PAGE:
Our enclaves on both coasts are cherished natural resources. It’s with pride we announce that we live in certain neighborhoods and woe is the person who claims we reside in the Castro when we know we’re really Mission dwellers or someone claiming that technically, you’re just on the other side of the Chelsea border. Look, we know where we live so please, don’t argue with us. Usually, it’s cab drivers that want to debate the finer points of residential geography, which is an irritating habit in someone you have to tip.
We have the Castro (and everywhere else), they have the West Village (and everywhere else). Credit where credit is due: Stonewall begat Harvey Milk (although we had our own gay uprisings in the early ’60s in San Francisco prior to the famous 1969 riot in New York), but we’re two cities both highly informed by our queer populations. Again though, credit where credit is due: San Francisco is the only city I’ve ever been in where people regularly ask you what your preferred pronoun is. Score one for San Francisco sensitivity.
Yeah, they’re realities in both cities. You know what I noticed on my most recent trip to New York? The crappy new ticky-tacky condos in Williamsburg look almost identical to the ticky-tacky condos in the Mission. Is there one crappy architect for all these projects? Now, score one for New York: not once did I almost get pulverized by a tech shuttle in Brooklyn.
Admittedly, New York wins for better transit system hands down (runs 24 hours, goes greater distances, actually works), but San Francisco Muni wins for better transit system…with a guarantee of living theater on each journey! Yes, you get the homeless that make panhandling announcements on the L train and kids on the 6 selling candy for band uniforms, but where else but San Francisco can you see a drag queen shaving her legs (or doing a “re-tuck”) on the bus at 9am? Whether it’s a loony discussion of socialist policies in Weimar Berlin on the 22 Fillmore or actual performance art on the 49 Mission, our transit can’t be beat for entertainment value.
In New York, it’s the Hamptons, the Catskills, etc. In San Francisco, it’s Napa, Guerneville, etc. New York NEEDS escapes from the summer humidity, but, if the weather goes above 80 in San Francisco, we’re more than happy to stay put and enjoy a (November) summer day from the comfort of the city. The Hamptons gave us Grey Gardens, but Napa gives us wine so they’ve both done a lot for humanity in their own ways.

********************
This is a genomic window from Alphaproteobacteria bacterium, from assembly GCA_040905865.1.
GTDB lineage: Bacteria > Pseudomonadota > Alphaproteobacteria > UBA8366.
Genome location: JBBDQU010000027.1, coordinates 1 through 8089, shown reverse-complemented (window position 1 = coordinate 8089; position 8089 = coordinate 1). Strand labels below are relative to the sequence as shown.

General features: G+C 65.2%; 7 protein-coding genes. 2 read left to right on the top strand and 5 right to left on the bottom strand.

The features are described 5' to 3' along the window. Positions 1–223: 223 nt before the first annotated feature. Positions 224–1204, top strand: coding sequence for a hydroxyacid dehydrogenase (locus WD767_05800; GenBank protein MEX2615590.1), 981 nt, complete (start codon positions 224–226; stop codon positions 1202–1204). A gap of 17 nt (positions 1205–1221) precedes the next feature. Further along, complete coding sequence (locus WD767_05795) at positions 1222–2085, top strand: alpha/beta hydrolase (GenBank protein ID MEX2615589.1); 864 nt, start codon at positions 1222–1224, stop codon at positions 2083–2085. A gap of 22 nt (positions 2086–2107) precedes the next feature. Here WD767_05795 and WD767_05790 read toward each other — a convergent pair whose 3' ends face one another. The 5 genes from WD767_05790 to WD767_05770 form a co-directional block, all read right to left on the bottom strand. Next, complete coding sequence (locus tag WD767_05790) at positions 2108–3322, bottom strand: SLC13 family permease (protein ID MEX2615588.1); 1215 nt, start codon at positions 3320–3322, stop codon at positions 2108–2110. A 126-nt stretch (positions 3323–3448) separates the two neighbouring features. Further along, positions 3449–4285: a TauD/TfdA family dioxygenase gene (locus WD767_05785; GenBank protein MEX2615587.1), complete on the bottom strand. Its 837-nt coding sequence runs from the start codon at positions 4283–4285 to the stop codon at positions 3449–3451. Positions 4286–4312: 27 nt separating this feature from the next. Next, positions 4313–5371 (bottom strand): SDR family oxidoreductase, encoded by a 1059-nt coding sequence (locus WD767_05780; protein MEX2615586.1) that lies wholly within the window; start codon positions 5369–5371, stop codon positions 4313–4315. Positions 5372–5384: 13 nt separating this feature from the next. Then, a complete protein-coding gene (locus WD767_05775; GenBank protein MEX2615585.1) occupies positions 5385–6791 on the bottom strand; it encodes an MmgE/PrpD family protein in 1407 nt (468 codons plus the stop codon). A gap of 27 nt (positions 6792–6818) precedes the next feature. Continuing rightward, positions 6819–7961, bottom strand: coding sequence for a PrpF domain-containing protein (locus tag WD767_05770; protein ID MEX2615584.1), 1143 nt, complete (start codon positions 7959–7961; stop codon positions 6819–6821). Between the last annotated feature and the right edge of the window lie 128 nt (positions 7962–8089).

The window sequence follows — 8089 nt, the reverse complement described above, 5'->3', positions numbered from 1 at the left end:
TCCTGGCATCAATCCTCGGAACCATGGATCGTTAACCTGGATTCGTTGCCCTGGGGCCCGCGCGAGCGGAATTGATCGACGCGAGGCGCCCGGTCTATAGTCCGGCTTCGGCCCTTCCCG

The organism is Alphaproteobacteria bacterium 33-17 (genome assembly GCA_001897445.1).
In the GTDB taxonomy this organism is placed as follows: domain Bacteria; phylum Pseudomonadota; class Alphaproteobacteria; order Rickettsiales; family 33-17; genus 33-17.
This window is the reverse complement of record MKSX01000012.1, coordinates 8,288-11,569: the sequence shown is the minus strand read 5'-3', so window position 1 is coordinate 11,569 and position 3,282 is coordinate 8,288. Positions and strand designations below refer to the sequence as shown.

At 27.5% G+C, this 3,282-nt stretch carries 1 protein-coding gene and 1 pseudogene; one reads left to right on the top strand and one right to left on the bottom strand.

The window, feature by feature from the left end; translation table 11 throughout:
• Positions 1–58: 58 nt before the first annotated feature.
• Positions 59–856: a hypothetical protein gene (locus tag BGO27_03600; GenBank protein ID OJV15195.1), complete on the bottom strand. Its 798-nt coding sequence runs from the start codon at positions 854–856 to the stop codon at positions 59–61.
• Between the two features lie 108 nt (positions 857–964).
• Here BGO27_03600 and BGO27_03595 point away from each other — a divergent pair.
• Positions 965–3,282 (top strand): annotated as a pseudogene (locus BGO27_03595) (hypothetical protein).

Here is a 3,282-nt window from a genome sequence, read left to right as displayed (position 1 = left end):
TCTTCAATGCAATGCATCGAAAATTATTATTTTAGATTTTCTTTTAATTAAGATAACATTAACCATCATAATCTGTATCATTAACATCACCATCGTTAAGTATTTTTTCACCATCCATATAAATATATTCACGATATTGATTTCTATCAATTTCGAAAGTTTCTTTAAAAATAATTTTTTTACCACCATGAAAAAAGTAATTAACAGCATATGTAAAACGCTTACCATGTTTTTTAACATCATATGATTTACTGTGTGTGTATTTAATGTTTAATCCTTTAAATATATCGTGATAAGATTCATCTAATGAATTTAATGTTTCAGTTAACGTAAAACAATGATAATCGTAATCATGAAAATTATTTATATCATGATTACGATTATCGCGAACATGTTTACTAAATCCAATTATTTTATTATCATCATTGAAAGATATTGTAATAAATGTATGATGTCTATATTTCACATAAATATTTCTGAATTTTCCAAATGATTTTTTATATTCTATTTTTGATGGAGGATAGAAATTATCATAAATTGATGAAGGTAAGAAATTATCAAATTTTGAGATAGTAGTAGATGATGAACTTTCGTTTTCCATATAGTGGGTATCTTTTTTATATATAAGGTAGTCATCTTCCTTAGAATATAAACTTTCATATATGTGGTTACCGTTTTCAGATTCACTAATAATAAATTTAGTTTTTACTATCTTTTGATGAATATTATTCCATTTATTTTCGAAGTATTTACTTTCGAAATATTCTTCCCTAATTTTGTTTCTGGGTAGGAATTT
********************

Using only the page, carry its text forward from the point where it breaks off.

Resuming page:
We’re not going to run through the complete list of films, music, television shows, books and other forms of media that have celebrated each city. Let me just say: Sex and the City could have only happened in Manhattan (because San Franciscans discover their peccadilloes way before Carrie Bradshaw’s age) the same way Full House could have only happened in San Francisco (a three-way gay relationship raising kids in Alamo Square). New York has the Algonquin Roundtable, we have the Beats at City Lights. And for the record, I’ll gladly put Judy Garland singing “San Francisco” at Carnegie Hall up against the original recording of her daughter Liza singing “New York, New York” any day (see what I mean about both cities being informed by their gays?).
Natives in both cities are becoming rarer and rarer commodities. Rare and fierce. A native New Yorker is just as proud of their city of birth as a native San Franciscan and both see the special distinction as a badge of honor that allows them to tell any newcomers “oh, you should have seen this place ten years ago…things have really gone downhill since that Starbucks moved in.”
You know what might be the real commonality between both cities? We can both give you a thousand reasons why el Lay (although I hear the people that live there call it “Los Angeles”) will never be a contender for this title. I could see myself rooting for the Mets or the Yankees (unless they’re playing the Giants), but I’d sooner drink L.A. tap water than ever say a kind word about the Dodgers.